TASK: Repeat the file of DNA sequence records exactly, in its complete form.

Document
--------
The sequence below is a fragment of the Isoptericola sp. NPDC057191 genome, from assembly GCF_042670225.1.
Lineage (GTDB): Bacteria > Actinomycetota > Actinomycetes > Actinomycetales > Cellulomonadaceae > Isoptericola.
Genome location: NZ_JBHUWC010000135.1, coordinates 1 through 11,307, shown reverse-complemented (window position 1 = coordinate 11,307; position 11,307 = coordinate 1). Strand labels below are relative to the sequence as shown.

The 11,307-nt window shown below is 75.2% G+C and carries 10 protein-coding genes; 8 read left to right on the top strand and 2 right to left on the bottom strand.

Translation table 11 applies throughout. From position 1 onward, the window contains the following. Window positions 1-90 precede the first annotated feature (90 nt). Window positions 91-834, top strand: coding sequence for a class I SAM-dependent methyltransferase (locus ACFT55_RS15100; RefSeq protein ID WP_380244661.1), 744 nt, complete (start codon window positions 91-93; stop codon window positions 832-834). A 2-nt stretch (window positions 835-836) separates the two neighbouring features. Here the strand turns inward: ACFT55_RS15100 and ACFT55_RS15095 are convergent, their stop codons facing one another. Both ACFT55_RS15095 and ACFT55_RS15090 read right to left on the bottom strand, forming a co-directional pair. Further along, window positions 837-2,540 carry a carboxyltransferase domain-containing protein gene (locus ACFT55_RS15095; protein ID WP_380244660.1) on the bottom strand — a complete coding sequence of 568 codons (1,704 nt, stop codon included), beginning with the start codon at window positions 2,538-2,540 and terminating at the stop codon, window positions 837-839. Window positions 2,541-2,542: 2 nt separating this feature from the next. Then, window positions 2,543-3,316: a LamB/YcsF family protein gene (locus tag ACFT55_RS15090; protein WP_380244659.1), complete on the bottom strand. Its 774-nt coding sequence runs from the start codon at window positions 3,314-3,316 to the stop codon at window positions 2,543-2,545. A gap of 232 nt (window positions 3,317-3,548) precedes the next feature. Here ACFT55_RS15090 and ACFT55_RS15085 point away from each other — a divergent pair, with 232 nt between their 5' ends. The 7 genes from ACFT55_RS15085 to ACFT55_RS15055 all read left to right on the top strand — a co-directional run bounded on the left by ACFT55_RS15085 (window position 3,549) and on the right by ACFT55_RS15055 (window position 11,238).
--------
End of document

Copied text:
The sequence below is a fragment of the Isoptericola sp. NPDC057191 genome, from assembly GCF_042670225.1.
Lineage (GTDB): Bacteria > Actinomycetota > Actinomycetes > Actinomycetales > Cellulomonadaceae > Isoptericola.
Genome location: NZ_JBHUWC010000135.1, coordinates 1 through 11,307, shown reverse-complemented (window position 1 = coordinate 11,307; position 11,307 = coordinate 1). Strand labels below are relative to the sequence as shown.

The 11,307-nt window shown below is 75.2% G+C and carries 10 protein-coding genes; 8 read left to right on the top strand and 2 right to left on the bottom strand.

Translation table 11 applies throughout. From position 1 onward, the window contains the following. Window positions 1-90 precede the first annotated feature (90 nt). Window positions 91-834, top strand: coding sequence for a class I SAM-dependent methyltransferase (locus ACFT55_RS15100; RefSeq protein ID WP_380244661.1), 744 nt, complete (start codon window positions 91-93; stop codon window positions 832-834). A 2-nt stretch (window positions 835-836) separates the two neighbouring features. Here the strand turns inward: ACFT55_RS15100 and ACFT55_RS15095 are convergent, their stop codons facing one another. Both ACFT55_RS15095 and ACFT55_RS15090 read right to left on the bottom strand, forming a co-directional pair. Further along, window positions 837-2,540 carry a carboxyltransferase domain-containing protein gene (locus ACFT55_RS15095; protein ID WP_380244660.1) on the bottom strand — a complete coding sequence of 568 codons (1,704 nt, stop codon included), beginning with the start codon at window positions 2,538-2,540 and terminating at the stop codon, window positions 837-839. Window positions 2,541-2,542: 2 nt separating this feature from the next. Then, window positions 2,543-3,316: a LamB/YcsF family protein gene (locus tag ACFT55_RS15090; protein WP_380244659.1), complete on the bottom strand. Its 774-nt coding sequence runs from the start codon at window positions 3,314-3,316 to the stop codon at window positions 2,543-2,545. A gap of 232 nt (window positions 3,317-3,548) precedes the next feature. Here ACFT55_RS15090 and ACFT55_RS15085 point away from each other — a divergent pair, with 232 nt between their 5' ends. The 7 genes from ACFT55_RS15085 to ACFT55_RS15055 all read left to right on the top strand — a co-directional run bounded on the left by ACFT55_RS15085 (window position 3,549) and on the right by ACFT55_RS15055 (window position 11,238).